Joseph Leonais was born in the province of Quebec, Canada in 1818. His parents were French and lived on a small farm. When Joe turned eighteen, he left home and moved to Mackinac Island on Lake Michigan. He got a job as a fur trapper.
Because many people were moving to the area, Joe decided to head west. As Bruguier had also done, Joe got a job working for the American Fur Company. He traveled up the Missouri River to Dakota Territory where he would trap furs all winter. In the spring the company would gather all the trappers' furs together and send them down the Missouri River to St. Louis. Only the most trusted employees were given this job. Joe was one of the men that made this trip many times. The men would float down the Missouri through the plains of Dakota to the tree lined bluffs of Iowa. Many times the men would camp below a bluff that had a small wooden cross that marked the grave of Sergeant Floyd from the Lewis and Clark expedition.
Joe married Rosalie Menard daughter of Louis Menard, a fur trapper, and his Indian wife. A year later, in 1852, Joe and his wife decided to settle down. He remembered this good land between the Sioux and Floyd. He stopped by a log cabin and discovered his old friend Bruguier lived there. He purchased from Bruguier a claim for 160 acres of land for $100. This land is today the downtown area of Sioux City.
Legend has it, Bruguier and Leonais celebrated the land deal by having a little party. After having drank too much liquor, Leonais left on his horse. Bruguier worried about his friend riding in such an intoxicated condition and sent his son to try to bring him back. Leonais saw the boy coming and thought he wanted to race, so he set off on his horse as fast as it would go. At top speed the man and his horse crested Prospect Hill and went over the cliff. Joe was lucky, his fall was stopped by a mulberry bush and he was pulled back up to safety by four Indians who had witnessed this amazing event. His horse fell all the way to the bottom and drowned in the river.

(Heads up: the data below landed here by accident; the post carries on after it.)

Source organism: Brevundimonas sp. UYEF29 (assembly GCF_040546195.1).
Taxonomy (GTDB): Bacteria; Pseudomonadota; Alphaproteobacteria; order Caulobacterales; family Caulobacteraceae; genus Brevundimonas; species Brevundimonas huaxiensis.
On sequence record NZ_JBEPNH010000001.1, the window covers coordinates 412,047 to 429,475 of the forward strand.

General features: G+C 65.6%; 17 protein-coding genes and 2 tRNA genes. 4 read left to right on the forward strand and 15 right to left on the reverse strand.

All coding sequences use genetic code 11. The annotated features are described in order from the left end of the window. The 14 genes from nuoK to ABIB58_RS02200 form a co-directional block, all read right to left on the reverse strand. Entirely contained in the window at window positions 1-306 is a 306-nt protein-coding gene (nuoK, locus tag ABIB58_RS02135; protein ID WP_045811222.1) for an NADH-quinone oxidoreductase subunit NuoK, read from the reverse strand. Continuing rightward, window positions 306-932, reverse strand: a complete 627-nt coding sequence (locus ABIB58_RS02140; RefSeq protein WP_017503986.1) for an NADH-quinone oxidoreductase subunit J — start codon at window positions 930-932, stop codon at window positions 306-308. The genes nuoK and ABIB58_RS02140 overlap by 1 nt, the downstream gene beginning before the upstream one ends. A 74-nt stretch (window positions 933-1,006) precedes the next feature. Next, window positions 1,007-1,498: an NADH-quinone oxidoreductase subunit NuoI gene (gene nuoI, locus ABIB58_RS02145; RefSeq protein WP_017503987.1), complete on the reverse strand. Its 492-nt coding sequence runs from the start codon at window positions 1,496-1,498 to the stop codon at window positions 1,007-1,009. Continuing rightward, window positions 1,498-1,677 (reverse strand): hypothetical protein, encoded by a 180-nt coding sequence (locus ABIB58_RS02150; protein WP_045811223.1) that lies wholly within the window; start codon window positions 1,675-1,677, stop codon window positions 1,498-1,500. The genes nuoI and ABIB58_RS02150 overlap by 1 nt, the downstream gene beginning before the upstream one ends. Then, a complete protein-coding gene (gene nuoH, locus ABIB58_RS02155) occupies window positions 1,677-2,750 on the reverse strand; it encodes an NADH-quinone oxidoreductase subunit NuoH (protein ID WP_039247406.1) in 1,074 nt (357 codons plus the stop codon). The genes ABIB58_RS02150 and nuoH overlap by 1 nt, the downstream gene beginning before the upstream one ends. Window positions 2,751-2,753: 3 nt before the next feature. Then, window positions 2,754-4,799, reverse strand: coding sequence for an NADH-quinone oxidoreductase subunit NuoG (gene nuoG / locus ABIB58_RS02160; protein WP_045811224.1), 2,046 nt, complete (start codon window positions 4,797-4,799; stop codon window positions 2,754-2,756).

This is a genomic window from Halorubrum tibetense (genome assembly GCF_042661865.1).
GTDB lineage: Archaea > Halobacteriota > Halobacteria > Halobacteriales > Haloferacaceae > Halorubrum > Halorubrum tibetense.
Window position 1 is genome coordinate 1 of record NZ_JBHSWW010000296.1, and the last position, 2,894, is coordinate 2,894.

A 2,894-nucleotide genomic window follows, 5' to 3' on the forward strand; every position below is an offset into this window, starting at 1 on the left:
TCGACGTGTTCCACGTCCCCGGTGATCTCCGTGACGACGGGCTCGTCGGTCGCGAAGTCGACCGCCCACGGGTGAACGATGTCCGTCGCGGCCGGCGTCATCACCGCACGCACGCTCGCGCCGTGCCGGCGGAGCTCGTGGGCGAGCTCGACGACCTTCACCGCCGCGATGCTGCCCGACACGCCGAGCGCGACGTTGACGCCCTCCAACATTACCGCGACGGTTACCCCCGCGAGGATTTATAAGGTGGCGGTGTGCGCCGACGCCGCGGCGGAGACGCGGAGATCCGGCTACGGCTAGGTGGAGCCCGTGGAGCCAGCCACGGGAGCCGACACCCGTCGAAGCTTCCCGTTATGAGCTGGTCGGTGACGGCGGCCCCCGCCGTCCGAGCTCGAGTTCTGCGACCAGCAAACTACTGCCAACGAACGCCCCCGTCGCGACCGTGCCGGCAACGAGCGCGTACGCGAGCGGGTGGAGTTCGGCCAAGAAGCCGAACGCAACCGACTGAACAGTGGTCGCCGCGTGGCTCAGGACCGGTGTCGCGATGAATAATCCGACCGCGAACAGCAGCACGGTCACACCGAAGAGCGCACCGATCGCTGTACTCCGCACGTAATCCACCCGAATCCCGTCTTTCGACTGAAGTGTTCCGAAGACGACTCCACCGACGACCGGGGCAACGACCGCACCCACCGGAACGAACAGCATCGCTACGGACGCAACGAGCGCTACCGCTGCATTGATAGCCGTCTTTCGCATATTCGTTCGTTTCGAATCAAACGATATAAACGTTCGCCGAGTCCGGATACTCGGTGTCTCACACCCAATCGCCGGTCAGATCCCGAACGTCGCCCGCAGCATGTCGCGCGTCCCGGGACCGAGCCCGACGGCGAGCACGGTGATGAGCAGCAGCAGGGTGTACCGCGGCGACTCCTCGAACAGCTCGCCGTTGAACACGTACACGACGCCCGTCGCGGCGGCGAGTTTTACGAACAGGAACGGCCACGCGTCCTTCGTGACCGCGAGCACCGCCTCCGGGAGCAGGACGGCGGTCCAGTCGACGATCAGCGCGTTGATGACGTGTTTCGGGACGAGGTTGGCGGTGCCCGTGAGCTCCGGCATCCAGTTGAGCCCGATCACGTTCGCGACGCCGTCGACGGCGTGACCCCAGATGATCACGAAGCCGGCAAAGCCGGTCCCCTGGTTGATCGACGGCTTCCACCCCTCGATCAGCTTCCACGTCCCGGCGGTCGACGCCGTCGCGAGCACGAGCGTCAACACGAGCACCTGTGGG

Leonais built a cabin near what is now Second and Water streets and began to farm the land, planting corn and trading with Indians in this region. His first of four children was born here in 1853. The family grew in 1854 when Leonais' sister, Mrs. Anna Lapora and her two children moved in with them. Her husband had died in Canada and she came to visit but decided to stay. She became the first white woman to live in Sioux City and later the first white woman to be married here.
In 1854 Doctor Cook arrived and began plotting out the city. He approached Joe to buy his land because of the ideal location. His land was desperately needed to build a levee on so steamboats would have a place to dock. Mrs. Lapora advised Joe not to sell. He listened to her advice and told the doctor no. She realized how important this land was to the development of a city and encouraged Joe not to sell at any price. They could sell the lots themselves. Joe held out until the price of three thousand dollars was offered. He then sold without discussing it with his sister.
Joe and Rosalie had four children. She died during the birth of their fourth child. She was buried on a hill overlooking South Ravine Park in Morningside. There is now a monument there naming her the first bride to die in the city.
Joe remarried twice in his life. He second wife, Victoria Ganon, died in the 1890s. His third wife Rosalia was alive at the time of his death.